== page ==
Illegal Wreath 'Tippers' Look For Some Under-The-Table Green | WAMU 88.5 - American University Radio
Filed Under:

Illegal Wreath 'Tippers' Look For Some Under-The-Table Green

Play associated audio

That wreath on your front door could contain stolen goods.

The tips of fir trees used to make wreaths are collected by "tippers" and attract high prices — as well as poachers, who cut limbs and even whole trees on private land.

The Christmas greens industry is estimated to be worth tens of millions of dollars. But like other cottage industries, no one's really counting. Anyone with a desire to make some money can take part — on or under the table. And that's become a problem for some woodlot owners trying to protect their trees.

"Some folks will take the entire limb, and that's what the landowners don't really like, to strip the tree. Just take the tips, and then you'll have two grow back for every one," says Maine tipper Wanda Pinkham. Pinkham breaks about 14 or 15 inches off the limbs.

Pinkham has permission from a landowner to harvest her tips, but countless others don't bother to ask. From late October to mid-December, Maine forest rangers like Courtney Hammond are kept busy each day busting trespassers and confiscating ill-gotten greens.

"Over 1,400 pounds in one seizure," Hammond says. "Many of our seizures run from 400 to 600 to 700 pounds, but at 40 or 45 cents a pound, people can make very good money at it."

And they're damaging forests, he says, plucking limbs bald and even cutting down whole trees so they can sell a lot of tips at once to the area's big wreath makers. A hardworking person can make between $5,000 and $10,000 in a season of tipping. And in some rural areas, there really isn't much else in the way of winter employment.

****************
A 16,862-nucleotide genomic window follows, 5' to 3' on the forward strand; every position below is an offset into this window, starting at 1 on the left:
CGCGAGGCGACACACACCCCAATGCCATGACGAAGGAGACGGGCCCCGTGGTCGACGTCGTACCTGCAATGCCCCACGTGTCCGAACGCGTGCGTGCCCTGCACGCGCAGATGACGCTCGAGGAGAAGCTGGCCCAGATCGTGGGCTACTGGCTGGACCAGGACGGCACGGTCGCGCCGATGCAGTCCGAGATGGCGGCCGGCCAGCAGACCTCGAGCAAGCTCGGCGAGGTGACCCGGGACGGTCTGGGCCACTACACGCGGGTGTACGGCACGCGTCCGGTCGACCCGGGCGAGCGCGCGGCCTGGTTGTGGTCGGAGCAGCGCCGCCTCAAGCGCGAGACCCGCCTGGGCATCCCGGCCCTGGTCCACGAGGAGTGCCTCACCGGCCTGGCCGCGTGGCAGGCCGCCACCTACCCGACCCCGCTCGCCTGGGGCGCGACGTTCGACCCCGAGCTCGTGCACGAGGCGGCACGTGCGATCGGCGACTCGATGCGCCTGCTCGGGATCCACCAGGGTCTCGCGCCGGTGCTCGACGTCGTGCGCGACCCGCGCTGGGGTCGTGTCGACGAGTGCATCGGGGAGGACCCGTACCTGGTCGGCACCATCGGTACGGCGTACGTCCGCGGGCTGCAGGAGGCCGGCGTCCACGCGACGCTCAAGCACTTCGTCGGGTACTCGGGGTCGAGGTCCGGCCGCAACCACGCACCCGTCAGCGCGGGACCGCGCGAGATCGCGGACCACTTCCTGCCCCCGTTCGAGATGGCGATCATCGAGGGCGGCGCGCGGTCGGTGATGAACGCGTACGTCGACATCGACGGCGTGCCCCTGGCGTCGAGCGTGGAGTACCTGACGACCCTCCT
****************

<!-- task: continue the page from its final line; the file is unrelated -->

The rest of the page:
Whitney Wreath in eastern Maine is one of the biggest mail-order balsam fir wreath companies in the U.S., supplying retailers like L.L. Bean and QVC. It will employ about 600 workers this season. As conveyor belts turn and forklifts zoom past, the smell is surprising for a factory; it's sweet and pristine — like a boreal forest.

Owner David Whitney will ship up to 12 tractor-trailer loads of wreaths each day during the Christmas season, and he'll buy tens of thousands of pounds of fir tips from hundreds of independent harvesters.

"Our tippers have to have a permit in order to sell to us," he says.

Whitney, who started as a tipper himself, says illegal tipping is a problem that plagues the industry. But he says he's known most of his suppliers all his life, and he knows exactly where his fir comes from.

But forest officials like Hammond say not every retailer is likely to be so scrupulous. And for every thousand pounds of poached greens they confiscate, several thousand are probably slipping past and could wind up almost anywhere — possibly even on a door near you.

Copyright 2013 Maine Public Broadcasting Network. To see more, visit http://www.mainepublicradio.org/.

NPR

Comedian George Carlin Is National Portrait Gallery's Newest Face

NPR's Audie Cornish talks to Kelly Carlin, the daughter of the late comedian George Carlin, about the Smithsonian National Portrait Gallery's unveiling of her father's portrait Friday.
NPR

Calif. Governor Can't Make It Rain, But Can Make Relief Money Pour

California Gov. Jerry Brown signed his sweeping $1.1 billion emergency drought relief bill Friday. It funds water infrastructure improvements like flood control and aid for farmworkers.
NPR

Nigerian President Faces Tough Reelection Campaign

Nigerians head to the polls Saturday to vote for their new president. The incumbent Goodluck Jonathan faces former military leader, Muhammadu Buhari, who says he's tough on security and corruption.
NPR

App That Aims To Make Books 'Squeaky Clean' Draws Ire From Edited Writers

Clean Reader — an app designed to find, block and replace profanity in books — has drawn considerable criticism from authors. This week, makers of the app announced they would no longer sell e-books.

Leave a Comment

Help keep the conversation civil. Please refer to our Terms of Use and Code of Conduct before posting your comments.